Improving Indigenous men’s health is a big job and can easily become an overwhelming project. But for Jahdai Vigona, having the right guidance is the key.

Young people like Jahdai are trying to make changes big and small all over Australia, but every project starts with an idea and a drive to make a change.

How did they even start? How did they go from an idea to an actual project?

Four Trailblazers — and one former Trailblazer-turned-mentor — give advice on how to get started and how to turn an idea into reality.

They took part in ABC’s Heywire Trailblazer program, which shines a light on people aged 18 to 28 committed to making regional Australia even better.

The Trailblazers got the opportunity to pitch their ideas to politicians and community leaders in Canberra.

Now they’re here to give some advice to future change makers.

Josie: Ability Agriculture

‘Talk about the nitty-gritty’

Josie Clarke aims to highlight that agriculture can be an inclusive industry.(ABC licensed: Bradley Cummings Photography)

Josie Clarke from Bellimbopinni in New South Wales founded Ability Agriculture, an online platform to share the remarkable stories of people living with disabilities and working on the land.

The program, which Josie says highlights that agriculture can be an inclusive industry, is a registered not-for-profit charity. It has more than 2,000 Facebook community members, but Josie is eager to keep growing.

To that end she is launching an audiovisual series called Heard to bring Ability Agriculture’s stories to life.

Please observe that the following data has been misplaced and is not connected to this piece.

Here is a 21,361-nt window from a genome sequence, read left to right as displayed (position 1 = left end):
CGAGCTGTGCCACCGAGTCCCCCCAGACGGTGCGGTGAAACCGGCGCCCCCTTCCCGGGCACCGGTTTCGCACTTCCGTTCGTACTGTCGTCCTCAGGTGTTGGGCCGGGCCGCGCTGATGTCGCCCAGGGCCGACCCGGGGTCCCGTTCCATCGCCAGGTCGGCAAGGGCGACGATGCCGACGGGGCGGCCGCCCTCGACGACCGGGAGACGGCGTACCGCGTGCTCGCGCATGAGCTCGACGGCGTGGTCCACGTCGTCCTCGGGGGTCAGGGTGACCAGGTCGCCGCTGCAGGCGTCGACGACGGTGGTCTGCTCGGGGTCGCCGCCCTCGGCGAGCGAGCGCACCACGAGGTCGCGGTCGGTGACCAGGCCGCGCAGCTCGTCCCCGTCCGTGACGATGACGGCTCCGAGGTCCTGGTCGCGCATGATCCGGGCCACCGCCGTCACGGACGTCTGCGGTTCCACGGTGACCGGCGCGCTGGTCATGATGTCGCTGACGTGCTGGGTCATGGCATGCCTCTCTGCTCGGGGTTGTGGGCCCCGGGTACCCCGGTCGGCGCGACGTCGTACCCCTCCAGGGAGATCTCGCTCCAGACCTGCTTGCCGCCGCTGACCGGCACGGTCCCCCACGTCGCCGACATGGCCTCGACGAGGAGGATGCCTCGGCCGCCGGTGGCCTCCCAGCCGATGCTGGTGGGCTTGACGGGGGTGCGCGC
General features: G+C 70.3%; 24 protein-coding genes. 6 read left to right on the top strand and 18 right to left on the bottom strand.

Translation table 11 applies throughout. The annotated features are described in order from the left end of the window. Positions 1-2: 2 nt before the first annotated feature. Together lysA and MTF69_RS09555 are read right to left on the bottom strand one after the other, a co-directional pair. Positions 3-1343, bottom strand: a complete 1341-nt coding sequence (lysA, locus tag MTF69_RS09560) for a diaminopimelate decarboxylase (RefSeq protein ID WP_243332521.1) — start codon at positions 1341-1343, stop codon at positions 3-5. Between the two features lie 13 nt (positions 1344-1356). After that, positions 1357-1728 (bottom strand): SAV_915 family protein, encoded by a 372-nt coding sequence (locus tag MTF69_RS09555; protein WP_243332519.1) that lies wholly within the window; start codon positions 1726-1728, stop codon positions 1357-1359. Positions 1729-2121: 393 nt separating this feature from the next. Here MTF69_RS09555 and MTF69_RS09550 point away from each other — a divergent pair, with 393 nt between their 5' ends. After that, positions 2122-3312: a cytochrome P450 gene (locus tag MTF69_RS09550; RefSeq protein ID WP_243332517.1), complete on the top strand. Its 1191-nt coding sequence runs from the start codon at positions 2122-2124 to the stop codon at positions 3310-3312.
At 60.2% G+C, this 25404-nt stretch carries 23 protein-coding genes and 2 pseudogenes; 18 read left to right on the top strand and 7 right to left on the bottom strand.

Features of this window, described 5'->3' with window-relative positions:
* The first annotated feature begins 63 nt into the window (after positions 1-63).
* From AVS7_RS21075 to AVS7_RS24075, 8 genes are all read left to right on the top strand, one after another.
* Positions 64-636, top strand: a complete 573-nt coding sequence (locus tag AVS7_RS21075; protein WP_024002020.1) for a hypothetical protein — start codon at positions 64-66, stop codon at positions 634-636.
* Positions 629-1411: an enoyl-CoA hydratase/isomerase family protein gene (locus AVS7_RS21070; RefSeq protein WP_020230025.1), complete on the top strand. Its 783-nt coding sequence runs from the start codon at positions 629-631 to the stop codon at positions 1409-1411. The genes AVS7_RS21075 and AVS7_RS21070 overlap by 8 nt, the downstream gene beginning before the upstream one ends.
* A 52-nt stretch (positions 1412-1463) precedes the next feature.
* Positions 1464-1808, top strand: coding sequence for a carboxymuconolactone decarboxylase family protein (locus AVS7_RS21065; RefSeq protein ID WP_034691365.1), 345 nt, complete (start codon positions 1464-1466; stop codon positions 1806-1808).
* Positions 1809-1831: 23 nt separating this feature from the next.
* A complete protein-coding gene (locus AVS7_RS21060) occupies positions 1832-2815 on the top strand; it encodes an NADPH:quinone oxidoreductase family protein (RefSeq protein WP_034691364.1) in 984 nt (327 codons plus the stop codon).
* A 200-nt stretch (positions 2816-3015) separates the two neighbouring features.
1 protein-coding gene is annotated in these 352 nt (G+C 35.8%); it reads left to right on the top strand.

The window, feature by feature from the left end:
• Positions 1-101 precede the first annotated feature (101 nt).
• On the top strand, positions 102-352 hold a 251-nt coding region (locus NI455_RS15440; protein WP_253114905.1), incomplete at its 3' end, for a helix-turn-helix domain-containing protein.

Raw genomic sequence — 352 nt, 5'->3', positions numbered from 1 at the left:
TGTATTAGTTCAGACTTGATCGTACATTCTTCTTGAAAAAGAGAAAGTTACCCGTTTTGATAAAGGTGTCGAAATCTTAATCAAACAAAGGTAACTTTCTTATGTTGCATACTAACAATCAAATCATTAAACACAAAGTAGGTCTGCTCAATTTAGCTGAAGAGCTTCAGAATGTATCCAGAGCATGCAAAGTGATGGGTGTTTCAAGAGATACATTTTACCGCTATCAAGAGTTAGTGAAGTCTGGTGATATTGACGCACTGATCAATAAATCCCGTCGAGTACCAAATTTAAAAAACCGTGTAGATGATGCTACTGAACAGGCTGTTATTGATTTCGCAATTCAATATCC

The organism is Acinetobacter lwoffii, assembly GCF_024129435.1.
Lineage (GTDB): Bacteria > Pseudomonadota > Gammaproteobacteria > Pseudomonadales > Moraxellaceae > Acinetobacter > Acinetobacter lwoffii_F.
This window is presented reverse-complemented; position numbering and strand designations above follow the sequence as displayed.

Josie stresses the importance of coming up with a plan when starting a new project.

“I’d say ‘go for it’, but with a plan. If you have an idea, don’t just run this one-off project or program in your community, but think about all the little tedious details. Think about budget, think about costs to run an event, wages, all these things. Talk about the nitty-gritty of it.

“Sometimes you might feel like you have to do it all, but you don’t.

“You might have good marketing skills, but you’re not a business person or an accountant.

“Reaching out and saying ‘OK, what skills do I need and who’s the best organisation that can help me?’ is a big thing for young people.”

Jahdai: One Percent Better Communities

‘Find a mentor’

One Percent Better Communities works to improve mental and physical health for young Indigenous men.(ABC licensed: Bradley Cummings Photography)

Jahdai Vigona is a proud Tiwi Islands man with a passion for improving the lives of Indigenous people.

With Danté Rodrigues, he founded One Percent Better Communities to improve mental and physical health for young Indigenous men.

Their program combines boxing, kickboxing, Muay Thai, theatre and mindfulness to promote health, offer stress relief and create connections.

“When we first started we really had to establish what the program is and what we needed to be able to do it. If we want to run a program like this, we’re going to need an ABN [Australian Business Number], insurance, a venue and equipment. Networking is important too, knowing the right people that can help you out.” 

Jahdai says it’s important to get the right guidance from the beginning.

“The biggest thing though, would to be to have a mentor,” he says.

“Find some people who you’re interested in, who you want to learn from, who you can learn from.” 

Luke: Zero Gamble

‘Action will help you get results’ 

Luke Mead is working hard to give young people the tools to regain control over their gambling habits.(ABC licensed: Bradley Cummings Photography)